Set custom urls to the pages using the url variable.

As said in Page files, the output filename is generated using the original source file path:

posts/my-first-post.md  =>  /posts/my-first-post/index.html

By default, the pages are saved as "pretty URLs", using directories for the path and a index.html file. So the final URL is /posts/my-first-post/. To disable this behaviour, set the option prettyUrls to false in your _config.js file (see Configuration).

const site = lume({
  prettyUrls: false,
/posts/my-first-post.md  =>  /posts/my-first-post.html

The url variable

The variable url defined in the page allows to customize the output file individually. For example:

title: My first post
url: /posts/welcome/

In this example, the url value change the output file name:

/posts/my-first-post.md  =>  /posts/welcome/index.html

Note that defining manually the URL of a page will makes that prettyUrls option won't have any effect. For example:

# Use a trailing / to pretty urls.
# For example, this outputs /posts/welcome/index.html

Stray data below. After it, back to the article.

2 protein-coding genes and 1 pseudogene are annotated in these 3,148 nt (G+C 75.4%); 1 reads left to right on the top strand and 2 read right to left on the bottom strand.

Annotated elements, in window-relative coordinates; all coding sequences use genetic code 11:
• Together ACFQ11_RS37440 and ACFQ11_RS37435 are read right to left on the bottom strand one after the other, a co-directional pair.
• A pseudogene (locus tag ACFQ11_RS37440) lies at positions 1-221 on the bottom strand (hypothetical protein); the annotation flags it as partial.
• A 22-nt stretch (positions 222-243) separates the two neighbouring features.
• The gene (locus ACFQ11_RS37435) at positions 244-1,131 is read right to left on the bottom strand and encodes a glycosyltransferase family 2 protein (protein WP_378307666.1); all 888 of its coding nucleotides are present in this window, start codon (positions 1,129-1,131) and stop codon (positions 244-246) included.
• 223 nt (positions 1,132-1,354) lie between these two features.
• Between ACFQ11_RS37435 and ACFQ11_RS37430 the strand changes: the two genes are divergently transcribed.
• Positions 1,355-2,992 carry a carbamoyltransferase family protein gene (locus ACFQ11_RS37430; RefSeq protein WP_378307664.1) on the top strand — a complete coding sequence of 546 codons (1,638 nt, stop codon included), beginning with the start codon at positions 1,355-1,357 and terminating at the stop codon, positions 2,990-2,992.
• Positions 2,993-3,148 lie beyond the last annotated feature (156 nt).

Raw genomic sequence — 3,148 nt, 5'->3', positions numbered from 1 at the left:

url: /posts/welcome/

# This outputs /posts/welcome (a file without extension)
url: /posts/welcome

# This outputs /posts/welcome.html
url: /posts/welcome.html

Relative URLs

If you only want to change the last part of the URL, you can use relative paths. For example:

title: My first post
url: ./welcome/

In this example, the page will be saved using the directory path where the source file is saved but adding welcome in the last part of the URL.

/posts/my-first-post.md  =>  /posts/welcome/index.html

Using ../welcome/ as URL will remove also the last directory.

/posts/my-first-post.md  =>  /welcome/index.html

URLs as functions

The variable url accepts also a function to generate the final value dynamically. This function has the current page object as the first argument.

For example, let's say that we want to generate automatically all URLs of our posts, using the title value. We can create a _data.js file in the /posts/ directory, with the following code:

export function url(page) {
  return `./${page.data.title}/`;

Now, all pages in this directory share the same url function. The function returns the title of the page as a relative URL, for example ./My first post/ (See Shared data).

Because the URL is relative, the current directory is appended automatically (it will be resolved to /post/My first post/). And if you are using the slugify_urls plugin all output paths are slugified automatically, so the final url would be /post/my-first-post/.

Using functions as URLs gives a lot of flexibility to generate the URLs as you want.

Setting url to false

Setting the url variable to false prevents to be saved into the dest folder (although the page is still visible by other pages, for example in paginations).

title: This is a title
url: false # Don't output this page yet